Kozhikode govt. hospitals in grip of drug shortage, poor patients hit

Authorities trying to tide over crisis by purchasing medicines from local market

Published - July 20, 2022 09:24 pm IST - Kozhikode

Government hospitals in Kozhikode district are in the grip of a shortage of drugs, especially antibiotics and those necessary to treat lifestyle diseases such as diabetes, cholesterol, and hypertension.

This is happening at a time when there is a rise in the number of people seeking treatment for viral infections. Thousands are reported to be approaching the outpatient departments of various hospitals with flu symptoms. The shortage seems to be severe at the Government Medical College Hospital, Government General Hospital, Government District Hospital, and the four taluk hospitals at Koyilandy, Perambra, Balussery, Thamarassery, Feroke, Kuttiyadi, and Nadapuram. The poor are the worst hit, as they are the ones most dependent on government hospitals.

Sources said many patients were finding it difficult to get azithromycin and amoxicilline, antibiotic drugs; salbutamol, which is used to treat breathing problems such as asthma; pain killer aspirin; and even paracetamol tablets and syrup. In some places, doxycycline, commonly used to treat bacterial infections, is in short supply.

Staff at pharmacies attached to government hospitals are seen advising patients or their caregivers to get the medicines from private shops. Health centres in rural areas, however, are somewhat in a better position, as they are able to source funds from respective local bodies to buy drugs. Some grama panchayats, meanwhile, are yet to get government permission, though they have allocated funds for the purpose.

Tender delayed

The sources said the indent list for medicines at the medical college hospital was generally given in November every year. Kerala Medical Service Corporation Limited (KMSCL), the State government-owned company that provides drugs for public sector hospitals, starts the tender process in February-March. This year, however, the process was delayed, and tenders could be called for only by May-June. Since some companies chosen were blacklisted earlier, they were removed, and fresh ones were included. There were very few takers for some tenders as well. This coupled with the change of guard at KMSCL aggravated the situation, the sources pointed out.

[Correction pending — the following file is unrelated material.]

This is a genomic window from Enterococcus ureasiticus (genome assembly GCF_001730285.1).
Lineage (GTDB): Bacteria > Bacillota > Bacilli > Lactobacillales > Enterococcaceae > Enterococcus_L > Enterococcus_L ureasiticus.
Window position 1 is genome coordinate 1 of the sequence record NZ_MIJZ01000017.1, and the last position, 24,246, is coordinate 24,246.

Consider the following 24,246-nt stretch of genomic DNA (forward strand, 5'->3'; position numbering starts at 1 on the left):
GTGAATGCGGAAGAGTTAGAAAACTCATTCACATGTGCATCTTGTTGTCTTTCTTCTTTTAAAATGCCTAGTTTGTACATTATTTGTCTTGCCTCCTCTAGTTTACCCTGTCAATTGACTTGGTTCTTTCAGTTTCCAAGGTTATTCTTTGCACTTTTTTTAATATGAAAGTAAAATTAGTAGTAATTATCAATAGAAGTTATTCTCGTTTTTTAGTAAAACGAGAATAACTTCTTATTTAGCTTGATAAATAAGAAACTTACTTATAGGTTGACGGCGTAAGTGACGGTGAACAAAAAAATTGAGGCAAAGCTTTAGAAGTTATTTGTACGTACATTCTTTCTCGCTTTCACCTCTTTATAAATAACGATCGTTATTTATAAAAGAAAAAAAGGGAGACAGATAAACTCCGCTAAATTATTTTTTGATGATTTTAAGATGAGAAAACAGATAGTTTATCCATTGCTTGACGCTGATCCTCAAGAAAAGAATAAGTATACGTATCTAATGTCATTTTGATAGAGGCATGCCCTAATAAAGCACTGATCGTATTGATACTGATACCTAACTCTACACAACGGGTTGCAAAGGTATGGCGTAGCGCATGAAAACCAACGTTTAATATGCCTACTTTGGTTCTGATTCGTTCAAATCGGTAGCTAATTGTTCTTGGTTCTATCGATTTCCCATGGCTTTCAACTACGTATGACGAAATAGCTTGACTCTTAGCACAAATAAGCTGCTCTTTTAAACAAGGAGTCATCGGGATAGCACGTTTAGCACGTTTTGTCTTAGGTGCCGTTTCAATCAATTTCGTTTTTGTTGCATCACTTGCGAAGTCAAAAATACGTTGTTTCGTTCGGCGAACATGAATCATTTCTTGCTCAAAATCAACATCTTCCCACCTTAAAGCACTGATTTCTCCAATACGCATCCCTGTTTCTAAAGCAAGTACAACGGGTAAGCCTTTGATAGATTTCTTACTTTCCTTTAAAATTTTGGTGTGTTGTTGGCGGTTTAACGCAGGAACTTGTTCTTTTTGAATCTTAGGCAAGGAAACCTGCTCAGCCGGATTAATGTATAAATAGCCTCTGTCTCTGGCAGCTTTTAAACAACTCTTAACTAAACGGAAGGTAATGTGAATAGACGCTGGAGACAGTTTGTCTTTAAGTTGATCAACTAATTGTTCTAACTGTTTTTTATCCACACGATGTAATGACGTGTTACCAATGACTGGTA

In some other hospitals, the indent is given in August itself, the tender process starts by January, and the distribution of medicine begins by April. This system could not be followed this year. Earlier, review meetings were held to take stock of the availability of medicines. They were reportedly stopped saying the government software would have all the data. Some officials claim that the data in the software were not updated regularly.

The authorities are now trying to tide over the crisis by purchasing medicines from the local market or internally transferring stock with government hospitals in other districts. Meanwhile, the Health department has reportedly begun a stocktaking of medicines to make one list of those bought from KMSCL and the others purchased using funds from local bodies.

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